Airbus had benefited from Boeing’s troubles with the Dreamliner even before the aircraft was grounded. The three-year delay of the 787 into service boosted demand for the 330 as a suitable substitute, even as Airbus works to introduce a new competitor, the A350, which is set for first flight this year and introduction to service in 2014.

The 787 capacity bottleneck risks to become more critical if it drags into the summer season for airlines when demand for jets peaks, said Barrington, whose leasing business manages five 767s and one A330.

Boeing will need to change the battery system on the 787 which may take months to complete, International Consolidated Airlines Group SA CEO Willie Walsh said on Feb. 10 in Dublin. IAG’s British Airways unit, which currently operates 14 767s in long-haul, expects to start taking delivery of 787s in May.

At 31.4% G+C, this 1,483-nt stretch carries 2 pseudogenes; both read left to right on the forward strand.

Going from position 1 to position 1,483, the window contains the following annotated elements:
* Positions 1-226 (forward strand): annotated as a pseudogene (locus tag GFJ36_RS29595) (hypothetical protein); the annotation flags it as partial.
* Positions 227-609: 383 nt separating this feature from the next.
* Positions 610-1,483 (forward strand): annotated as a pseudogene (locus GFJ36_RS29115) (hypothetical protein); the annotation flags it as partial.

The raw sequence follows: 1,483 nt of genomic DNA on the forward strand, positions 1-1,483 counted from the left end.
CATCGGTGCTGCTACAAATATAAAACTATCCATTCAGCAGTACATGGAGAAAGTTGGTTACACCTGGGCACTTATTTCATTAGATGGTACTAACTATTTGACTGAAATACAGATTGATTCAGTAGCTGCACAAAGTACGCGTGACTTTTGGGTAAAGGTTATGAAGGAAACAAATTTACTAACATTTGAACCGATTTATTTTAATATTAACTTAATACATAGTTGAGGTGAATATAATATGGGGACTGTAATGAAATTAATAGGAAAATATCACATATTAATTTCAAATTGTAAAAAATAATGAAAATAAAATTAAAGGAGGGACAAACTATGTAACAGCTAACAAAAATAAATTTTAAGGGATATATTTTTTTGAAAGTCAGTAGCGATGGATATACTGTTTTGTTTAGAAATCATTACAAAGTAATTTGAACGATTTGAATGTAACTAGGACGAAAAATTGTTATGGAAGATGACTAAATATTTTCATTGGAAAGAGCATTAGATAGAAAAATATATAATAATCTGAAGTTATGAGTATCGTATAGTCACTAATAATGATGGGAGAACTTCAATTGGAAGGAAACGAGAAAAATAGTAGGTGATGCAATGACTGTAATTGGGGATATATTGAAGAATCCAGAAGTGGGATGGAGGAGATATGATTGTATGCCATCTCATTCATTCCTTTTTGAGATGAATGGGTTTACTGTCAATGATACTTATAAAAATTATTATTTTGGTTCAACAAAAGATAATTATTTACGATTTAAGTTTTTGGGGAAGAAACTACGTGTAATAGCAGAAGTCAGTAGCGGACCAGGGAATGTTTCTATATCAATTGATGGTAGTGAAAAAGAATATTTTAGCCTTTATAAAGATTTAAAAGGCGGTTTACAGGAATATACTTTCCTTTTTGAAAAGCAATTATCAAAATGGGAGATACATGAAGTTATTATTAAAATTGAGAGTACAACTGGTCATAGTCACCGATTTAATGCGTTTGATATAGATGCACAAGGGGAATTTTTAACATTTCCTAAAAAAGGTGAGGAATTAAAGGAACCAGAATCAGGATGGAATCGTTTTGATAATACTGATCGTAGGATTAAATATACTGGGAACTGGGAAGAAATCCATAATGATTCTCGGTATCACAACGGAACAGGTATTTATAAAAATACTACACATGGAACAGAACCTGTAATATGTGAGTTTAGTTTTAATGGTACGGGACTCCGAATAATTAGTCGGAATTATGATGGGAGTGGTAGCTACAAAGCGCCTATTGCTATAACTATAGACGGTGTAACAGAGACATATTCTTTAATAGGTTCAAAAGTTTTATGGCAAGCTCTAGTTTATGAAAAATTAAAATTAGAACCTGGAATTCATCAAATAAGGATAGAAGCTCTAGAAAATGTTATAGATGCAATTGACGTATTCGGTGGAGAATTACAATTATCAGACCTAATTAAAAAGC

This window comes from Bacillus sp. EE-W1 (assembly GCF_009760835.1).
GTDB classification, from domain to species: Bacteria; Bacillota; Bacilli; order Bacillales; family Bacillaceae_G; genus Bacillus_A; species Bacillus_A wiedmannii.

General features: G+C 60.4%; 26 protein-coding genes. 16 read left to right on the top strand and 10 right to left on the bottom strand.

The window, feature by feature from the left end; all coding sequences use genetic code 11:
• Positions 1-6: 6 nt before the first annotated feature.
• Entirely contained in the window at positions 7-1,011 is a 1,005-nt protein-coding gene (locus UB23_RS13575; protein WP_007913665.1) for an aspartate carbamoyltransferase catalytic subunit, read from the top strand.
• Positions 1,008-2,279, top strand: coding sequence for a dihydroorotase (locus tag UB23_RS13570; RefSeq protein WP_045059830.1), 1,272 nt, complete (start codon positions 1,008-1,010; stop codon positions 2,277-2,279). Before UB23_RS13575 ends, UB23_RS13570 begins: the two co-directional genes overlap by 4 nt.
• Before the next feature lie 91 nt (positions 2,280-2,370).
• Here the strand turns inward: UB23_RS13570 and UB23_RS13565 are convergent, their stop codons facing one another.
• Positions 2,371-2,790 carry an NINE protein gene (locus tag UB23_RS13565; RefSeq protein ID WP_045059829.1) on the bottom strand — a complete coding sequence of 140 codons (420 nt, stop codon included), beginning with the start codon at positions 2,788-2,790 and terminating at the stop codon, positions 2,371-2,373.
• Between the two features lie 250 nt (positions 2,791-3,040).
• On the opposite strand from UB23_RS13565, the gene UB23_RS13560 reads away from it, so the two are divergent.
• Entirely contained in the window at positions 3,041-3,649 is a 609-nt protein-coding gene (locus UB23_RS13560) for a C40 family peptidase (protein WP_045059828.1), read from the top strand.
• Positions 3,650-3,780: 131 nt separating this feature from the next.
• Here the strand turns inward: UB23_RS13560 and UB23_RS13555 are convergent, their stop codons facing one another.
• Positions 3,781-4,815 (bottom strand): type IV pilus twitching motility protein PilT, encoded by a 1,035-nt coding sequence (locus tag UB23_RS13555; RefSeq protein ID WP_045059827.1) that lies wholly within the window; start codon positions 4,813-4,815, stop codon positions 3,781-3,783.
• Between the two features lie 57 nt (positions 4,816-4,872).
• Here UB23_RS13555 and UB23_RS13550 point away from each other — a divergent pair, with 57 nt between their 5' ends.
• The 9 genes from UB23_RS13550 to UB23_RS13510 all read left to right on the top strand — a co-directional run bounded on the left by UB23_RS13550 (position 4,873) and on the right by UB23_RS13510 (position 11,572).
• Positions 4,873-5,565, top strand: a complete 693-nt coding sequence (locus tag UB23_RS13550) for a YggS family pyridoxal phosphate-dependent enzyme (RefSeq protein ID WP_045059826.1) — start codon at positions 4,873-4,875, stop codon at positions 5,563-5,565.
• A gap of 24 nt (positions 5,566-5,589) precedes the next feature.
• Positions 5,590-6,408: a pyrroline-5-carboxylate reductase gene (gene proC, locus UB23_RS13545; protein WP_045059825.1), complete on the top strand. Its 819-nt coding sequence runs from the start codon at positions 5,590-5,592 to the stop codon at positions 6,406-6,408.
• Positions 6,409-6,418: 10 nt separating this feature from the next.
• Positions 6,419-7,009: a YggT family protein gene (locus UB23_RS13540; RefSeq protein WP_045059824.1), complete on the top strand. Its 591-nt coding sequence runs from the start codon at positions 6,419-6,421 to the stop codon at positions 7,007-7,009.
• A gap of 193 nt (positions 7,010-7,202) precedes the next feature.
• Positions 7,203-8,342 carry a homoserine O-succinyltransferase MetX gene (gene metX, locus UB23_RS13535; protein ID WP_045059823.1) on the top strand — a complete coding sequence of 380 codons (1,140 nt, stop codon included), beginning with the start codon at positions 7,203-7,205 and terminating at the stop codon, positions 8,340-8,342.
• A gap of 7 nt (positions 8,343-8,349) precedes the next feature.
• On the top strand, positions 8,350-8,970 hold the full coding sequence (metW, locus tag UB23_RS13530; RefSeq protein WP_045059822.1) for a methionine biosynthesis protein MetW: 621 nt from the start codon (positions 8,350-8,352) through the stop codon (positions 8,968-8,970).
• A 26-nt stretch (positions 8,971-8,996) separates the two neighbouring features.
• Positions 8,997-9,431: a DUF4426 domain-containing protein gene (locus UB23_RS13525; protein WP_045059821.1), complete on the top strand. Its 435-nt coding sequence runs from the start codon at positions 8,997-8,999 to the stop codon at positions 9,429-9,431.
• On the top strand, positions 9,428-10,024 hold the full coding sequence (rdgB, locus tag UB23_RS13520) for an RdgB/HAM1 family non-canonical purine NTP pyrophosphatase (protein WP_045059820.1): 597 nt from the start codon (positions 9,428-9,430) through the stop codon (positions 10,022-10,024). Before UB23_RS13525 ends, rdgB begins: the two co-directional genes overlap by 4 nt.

Delays in delivering the 787 have already eaten into spare aircraft capacity, John Strickland, director of airline advisory JLS Consulting, said in an interview. Airlines such as Norwegian, which is introducing a new product, also have find crew to operate the replacement aircraft.

“We are heading into a peak period for key parts of the aviation world so this is going to become a bigger issue in the coming months,” Strickland said.

Source:  http://www.bloomberg.com

Trenton Mercer Airport (KTTN), Trenton, New Jersey: Mercer County to apply for $2.5 million grant to rehab taxiways

EWING — The county is planning to apply for $2.5 million in state grants to rehabilitate three taxiways at Trenton-Mercer Airport, continuing ongoing work to upgrade the facility over the last several years.